In research done earlier this year scientists are sounding more alarms over the fact that diseases are being spread from commercially bred bees to wild bees (Scientific paper here the link in the article 404s). We've grown dependent on commercially raised bees to pollinate much of our fields. Over the past 100 years or so we've been raising bees in large scale operations where pesticides are used in hives to fumigate for varroa mites and antibiotics are fed to the bees to prevent disease. Hives are hauled long distances by truck, often several times during the growing season, to provide pollination services to industrial agriculture crops, which further stresses the colonies and exposes them to agricultural pesticides and GMOs. The study looked at how disease might spread from "spillover" of runaway commercial bees to their wild cousins. They built a mathematical model that predicted a relatively slow build-up of infection in nearby wild bumblebee populations over weeks or months culminating in a burst of transmission generating an epidemic wave that could affect nearly all of wild bees exposed. This model also predicted a decline in infection rates as you moved away from the greenhouse. The patterns that had been predicted by their mathematical model were borne out by studying the wild bees.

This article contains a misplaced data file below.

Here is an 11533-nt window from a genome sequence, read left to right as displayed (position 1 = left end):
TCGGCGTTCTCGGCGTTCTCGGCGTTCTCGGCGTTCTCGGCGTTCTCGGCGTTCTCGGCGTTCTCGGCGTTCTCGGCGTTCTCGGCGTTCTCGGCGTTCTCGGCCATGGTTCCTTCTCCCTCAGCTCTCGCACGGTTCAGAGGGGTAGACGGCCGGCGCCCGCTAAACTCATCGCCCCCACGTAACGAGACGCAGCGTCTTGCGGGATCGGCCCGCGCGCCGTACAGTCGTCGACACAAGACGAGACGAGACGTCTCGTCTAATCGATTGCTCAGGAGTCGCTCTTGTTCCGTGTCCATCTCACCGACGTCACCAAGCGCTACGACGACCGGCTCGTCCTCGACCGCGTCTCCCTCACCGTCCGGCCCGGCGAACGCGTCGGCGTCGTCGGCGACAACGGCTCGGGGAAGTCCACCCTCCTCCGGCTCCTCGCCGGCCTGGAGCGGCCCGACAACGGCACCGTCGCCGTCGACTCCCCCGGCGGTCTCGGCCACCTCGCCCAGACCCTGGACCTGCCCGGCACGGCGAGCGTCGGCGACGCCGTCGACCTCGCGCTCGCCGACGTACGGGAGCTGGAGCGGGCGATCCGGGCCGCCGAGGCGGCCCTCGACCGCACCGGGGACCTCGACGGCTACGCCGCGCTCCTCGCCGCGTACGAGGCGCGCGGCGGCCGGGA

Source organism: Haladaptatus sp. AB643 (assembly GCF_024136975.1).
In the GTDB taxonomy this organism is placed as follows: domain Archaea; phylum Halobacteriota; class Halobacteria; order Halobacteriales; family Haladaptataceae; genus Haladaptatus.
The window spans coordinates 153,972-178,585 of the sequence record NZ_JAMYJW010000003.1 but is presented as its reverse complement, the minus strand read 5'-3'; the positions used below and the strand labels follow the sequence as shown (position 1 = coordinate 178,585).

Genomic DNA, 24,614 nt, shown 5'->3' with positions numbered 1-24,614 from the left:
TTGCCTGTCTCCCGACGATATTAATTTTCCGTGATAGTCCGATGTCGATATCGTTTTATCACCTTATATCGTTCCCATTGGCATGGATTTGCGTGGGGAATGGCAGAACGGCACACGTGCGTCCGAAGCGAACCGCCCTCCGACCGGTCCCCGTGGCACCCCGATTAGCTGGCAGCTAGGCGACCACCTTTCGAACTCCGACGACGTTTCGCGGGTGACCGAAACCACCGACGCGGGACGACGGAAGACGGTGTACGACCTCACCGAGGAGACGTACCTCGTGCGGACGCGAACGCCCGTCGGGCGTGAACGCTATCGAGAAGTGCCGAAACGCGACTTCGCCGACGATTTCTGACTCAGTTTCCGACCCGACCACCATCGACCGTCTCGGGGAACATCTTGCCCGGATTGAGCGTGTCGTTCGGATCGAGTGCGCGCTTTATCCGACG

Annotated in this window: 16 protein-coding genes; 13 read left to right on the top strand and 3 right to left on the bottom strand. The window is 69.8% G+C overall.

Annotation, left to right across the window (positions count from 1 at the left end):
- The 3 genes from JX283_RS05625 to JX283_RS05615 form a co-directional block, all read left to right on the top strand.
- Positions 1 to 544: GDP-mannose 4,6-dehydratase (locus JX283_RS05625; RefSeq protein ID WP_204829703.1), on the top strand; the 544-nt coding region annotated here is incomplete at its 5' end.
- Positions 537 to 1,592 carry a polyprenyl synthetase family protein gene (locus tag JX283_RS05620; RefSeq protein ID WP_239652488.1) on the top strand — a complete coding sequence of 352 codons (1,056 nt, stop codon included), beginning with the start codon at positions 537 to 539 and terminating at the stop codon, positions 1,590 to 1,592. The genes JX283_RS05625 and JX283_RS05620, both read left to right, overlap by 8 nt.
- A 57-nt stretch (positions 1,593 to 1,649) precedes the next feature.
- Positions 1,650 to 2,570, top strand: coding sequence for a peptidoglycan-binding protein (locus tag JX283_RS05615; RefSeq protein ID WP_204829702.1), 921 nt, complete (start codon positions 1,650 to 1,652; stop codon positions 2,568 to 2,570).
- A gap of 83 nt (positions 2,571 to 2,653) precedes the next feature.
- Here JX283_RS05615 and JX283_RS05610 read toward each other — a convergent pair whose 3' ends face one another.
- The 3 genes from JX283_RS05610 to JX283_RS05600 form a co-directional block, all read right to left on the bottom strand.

There are many competing voices clamouring to be heard on this issue, each one trying to shout louder than the other, when it seems that in fact it is a combination of all the factors. With the current worldwide food crisis, the cost of bee pollination is adding another inflationary pressure as bee rentals have at least tripled in the past few years. The sad part is that not much is being done about, especially at the funding level. The farm bill passed last year by the U.S. House of Representatives, which calls for $286 billion to be spent over the next five years on everything from school snacks to biofuels, earmarked no funds specifically for CCD research. It's pathetic that a $250,000 donation for research from Haagen Daas is seen as manna from heaven. Mmmm, speaking of that, I'm going to get me some strawberry ice cream sprinkled with almonds now, while the getting's good!